Even though the narrator of “Cathedral” is not literally blind, he displays a lack of insight and self-awareness that, in many ways, makes even him blinder than Robert. Unlike Robert, the narrator can see with his eyes perfectly well, but he has difficulty understanding people’s thoughts and feelings that lie beneath the surface. He pities the deceased Beulah because Robert could never look at her and doesn’t realize that Robert was able to see Beulah in a nonphysical way—that is, he could understand her intimately. Consequently, the narrator makes no effort to really get to know his own wife. Instead of welcoming her old friend to his home, he merely categorizes Robert as part of his wife’s past, which makes him jealous, petty, and bitter. He doesn’t care whether this visit is important to his wife or what role Robert may have played in helping her through her suicide attempt and divorce. The narrator is jealous of his wife’s ex-husband but also cockily sure of his revered place in her life, expecting at one point to hear her tell Robert about her “dear husband.” However, every comment he makes to his wife as well as everything he does seems designed to annoy and anger her. Far from being a “dear husband,” the narrator is insensitive and arguably has no idea who his wife really is. The fact that he can recognize her on sight doesn’t necessarily mean that he knows her intimately.
When the narrator draws a cathedral with Robert and closes his eyes, he has an epiphany during which he can see more than he ever could with his eyes open. Although he has been curt with and dismissive of Robert throughout the evening, he is forced to converse with Robert when his wife falls asleep. After some initial awkwardness, the narrator eventually taps into a core of compassion, clumsily describing what’s on television. The narrator’s good intentions are thwarted when he realizes he is unable to describe a cathedral. Even though he can see the cathedral, he is unable to describe the cathedral to Robert because he can’t “see” its deeper significance. The act of drawing a cathedral with Robert with his eyes closed, however, lets the narrator look inside himself and understand the greater meaning. As a result, his description of the cathedral takes on a more human element, which liberates the narrator and allows him to truly see for the first time.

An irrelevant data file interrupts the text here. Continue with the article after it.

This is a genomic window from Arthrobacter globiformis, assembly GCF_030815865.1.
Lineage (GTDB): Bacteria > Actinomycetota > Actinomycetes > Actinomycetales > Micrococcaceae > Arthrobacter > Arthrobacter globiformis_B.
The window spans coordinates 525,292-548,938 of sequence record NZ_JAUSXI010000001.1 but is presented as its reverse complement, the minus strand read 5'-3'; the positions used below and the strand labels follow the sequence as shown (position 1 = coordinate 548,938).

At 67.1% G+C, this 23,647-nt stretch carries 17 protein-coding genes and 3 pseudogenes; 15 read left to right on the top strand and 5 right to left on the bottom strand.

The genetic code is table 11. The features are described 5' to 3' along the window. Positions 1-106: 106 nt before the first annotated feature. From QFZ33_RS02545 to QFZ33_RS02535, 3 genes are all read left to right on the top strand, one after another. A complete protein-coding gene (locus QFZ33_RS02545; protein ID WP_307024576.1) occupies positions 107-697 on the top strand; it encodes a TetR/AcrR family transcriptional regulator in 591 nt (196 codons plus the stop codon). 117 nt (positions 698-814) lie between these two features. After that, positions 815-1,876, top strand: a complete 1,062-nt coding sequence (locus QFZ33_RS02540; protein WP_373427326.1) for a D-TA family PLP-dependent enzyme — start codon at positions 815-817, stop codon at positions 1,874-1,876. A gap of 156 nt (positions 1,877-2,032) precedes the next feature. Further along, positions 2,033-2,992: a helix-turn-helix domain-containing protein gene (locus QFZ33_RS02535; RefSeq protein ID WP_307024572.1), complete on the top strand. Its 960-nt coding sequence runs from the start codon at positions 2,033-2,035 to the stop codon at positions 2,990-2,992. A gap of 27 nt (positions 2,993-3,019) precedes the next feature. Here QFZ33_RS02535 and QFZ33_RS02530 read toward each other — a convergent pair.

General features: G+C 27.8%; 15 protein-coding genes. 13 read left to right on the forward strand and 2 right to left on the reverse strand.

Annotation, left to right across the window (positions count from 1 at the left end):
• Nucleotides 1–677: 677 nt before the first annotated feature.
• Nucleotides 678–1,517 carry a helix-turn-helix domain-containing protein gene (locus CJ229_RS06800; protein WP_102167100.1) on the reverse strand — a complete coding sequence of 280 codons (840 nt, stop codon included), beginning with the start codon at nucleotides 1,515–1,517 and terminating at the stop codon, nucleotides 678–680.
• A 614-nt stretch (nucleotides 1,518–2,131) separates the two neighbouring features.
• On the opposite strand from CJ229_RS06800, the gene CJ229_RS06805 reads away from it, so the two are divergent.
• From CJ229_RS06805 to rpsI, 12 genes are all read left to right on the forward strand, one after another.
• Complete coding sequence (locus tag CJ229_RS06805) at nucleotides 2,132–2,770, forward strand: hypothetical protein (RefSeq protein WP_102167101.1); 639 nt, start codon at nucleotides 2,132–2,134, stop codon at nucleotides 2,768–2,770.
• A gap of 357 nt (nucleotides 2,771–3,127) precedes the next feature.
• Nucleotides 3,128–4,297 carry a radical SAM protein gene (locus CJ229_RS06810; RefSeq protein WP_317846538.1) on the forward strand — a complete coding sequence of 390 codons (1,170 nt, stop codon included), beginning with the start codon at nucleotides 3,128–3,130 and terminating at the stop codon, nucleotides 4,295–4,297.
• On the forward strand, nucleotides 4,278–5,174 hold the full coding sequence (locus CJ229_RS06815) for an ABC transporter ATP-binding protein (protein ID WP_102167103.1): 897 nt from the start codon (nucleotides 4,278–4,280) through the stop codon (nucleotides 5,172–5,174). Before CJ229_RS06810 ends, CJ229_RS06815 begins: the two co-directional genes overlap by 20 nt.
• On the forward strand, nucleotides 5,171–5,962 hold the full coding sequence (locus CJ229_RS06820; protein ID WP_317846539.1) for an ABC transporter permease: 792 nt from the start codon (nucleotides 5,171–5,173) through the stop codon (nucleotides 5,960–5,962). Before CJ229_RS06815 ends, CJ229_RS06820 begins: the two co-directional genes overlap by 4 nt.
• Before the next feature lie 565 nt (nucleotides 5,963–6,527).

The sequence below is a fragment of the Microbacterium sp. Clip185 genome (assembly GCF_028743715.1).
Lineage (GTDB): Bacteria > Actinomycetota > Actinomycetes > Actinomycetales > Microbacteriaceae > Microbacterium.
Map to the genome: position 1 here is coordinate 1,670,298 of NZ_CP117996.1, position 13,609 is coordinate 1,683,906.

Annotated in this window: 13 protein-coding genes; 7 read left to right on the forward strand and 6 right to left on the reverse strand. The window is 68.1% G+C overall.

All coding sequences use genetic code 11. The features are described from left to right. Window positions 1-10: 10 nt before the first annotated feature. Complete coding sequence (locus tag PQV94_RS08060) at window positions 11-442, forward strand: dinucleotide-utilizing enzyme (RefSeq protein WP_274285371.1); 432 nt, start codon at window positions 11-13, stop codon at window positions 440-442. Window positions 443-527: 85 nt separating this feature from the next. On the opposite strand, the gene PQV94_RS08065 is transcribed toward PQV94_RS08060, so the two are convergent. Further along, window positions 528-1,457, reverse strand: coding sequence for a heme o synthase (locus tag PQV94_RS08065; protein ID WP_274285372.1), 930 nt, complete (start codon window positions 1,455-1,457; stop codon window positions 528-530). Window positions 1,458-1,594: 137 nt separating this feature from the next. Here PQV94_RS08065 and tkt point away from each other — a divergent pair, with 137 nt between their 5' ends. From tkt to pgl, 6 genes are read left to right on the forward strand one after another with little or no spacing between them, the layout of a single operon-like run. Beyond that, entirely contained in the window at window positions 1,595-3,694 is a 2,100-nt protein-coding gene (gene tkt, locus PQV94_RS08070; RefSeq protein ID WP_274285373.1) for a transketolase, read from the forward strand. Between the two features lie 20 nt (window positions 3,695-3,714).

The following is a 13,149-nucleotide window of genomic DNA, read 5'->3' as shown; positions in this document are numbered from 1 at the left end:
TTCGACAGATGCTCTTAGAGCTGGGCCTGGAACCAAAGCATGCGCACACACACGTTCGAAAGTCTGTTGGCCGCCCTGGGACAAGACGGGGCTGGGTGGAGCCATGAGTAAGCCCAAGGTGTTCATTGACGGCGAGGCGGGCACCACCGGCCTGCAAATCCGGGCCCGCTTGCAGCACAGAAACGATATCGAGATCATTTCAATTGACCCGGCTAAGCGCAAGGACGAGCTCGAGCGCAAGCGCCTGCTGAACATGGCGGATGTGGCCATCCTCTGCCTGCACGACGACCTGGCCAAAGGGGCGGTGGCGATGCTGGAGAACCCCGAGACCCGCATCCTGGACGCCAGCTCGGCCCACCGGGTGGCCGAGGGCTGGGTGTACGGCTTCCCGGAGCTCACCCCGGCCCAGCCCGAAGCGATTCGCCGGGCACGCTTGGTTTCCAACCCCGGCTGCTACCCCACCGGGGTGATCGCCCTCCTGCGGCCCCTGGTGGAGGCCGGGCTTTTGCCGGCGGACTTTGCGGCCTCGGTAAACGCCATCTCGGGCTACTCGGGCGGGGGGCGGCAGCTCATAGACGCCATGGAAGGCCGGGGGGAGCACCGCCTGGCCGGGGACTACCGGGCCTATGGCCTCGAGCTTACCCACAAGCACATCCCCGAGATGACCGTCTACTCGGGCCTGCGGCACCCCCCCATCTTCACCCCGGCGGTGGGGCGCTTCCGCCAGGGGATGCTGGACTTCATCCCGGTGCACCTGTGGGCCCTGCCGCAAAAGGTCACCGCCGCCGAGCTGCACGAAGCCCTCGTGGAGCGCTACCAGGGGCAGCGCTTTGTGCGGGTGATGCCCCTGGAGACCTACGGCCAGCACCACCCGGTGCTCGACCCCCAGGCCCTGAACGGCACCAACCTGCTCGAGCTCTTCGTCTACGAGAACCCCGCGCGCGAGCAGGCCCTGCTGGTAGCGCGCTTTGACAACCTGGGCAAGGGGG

Robert is an insightful, compassionate man who takes the time to truly listen to others, which helps him to “see” them better than he could with his eyes. Robert and the narrator’s wife have been listening to each other for the past ten years through the audiotapes they send back and forth. All the difficult details of the narrator’s wife’s past, including her marriage, suicide attempt, and divorce, have been recorded and sent to Robert, who has recorded responses in return. He is the person the narrator’s wife turned to when she needed to talk. The fact that we never learn exactly what Robert says on the tapes is significant because it suggests that the mere act of listening to the tapes was more important than responding to them.
Robert’s wife has recently died, but we learn little about his relationship with her and only slightly more about Robert himself. Though he is there in person, discussing his travels, Amway distribution business, and hobbies, he seems disembodied somehow and not really present. The narrator’s wife is glad to see him, but since he cannot see her, their interaction is only slightly different from the back-and-forth conversation they’ve been carrying on through the tapes. Robert becomes wholly real, however, when he invites the narrator to draw a cathedral. With their hands touching, the two men work together and temporarily inhabit a space that excludes the narrator’s wife. Robert is not a magical being in any way, but the effect this interaction has on the narrator is almost mystical.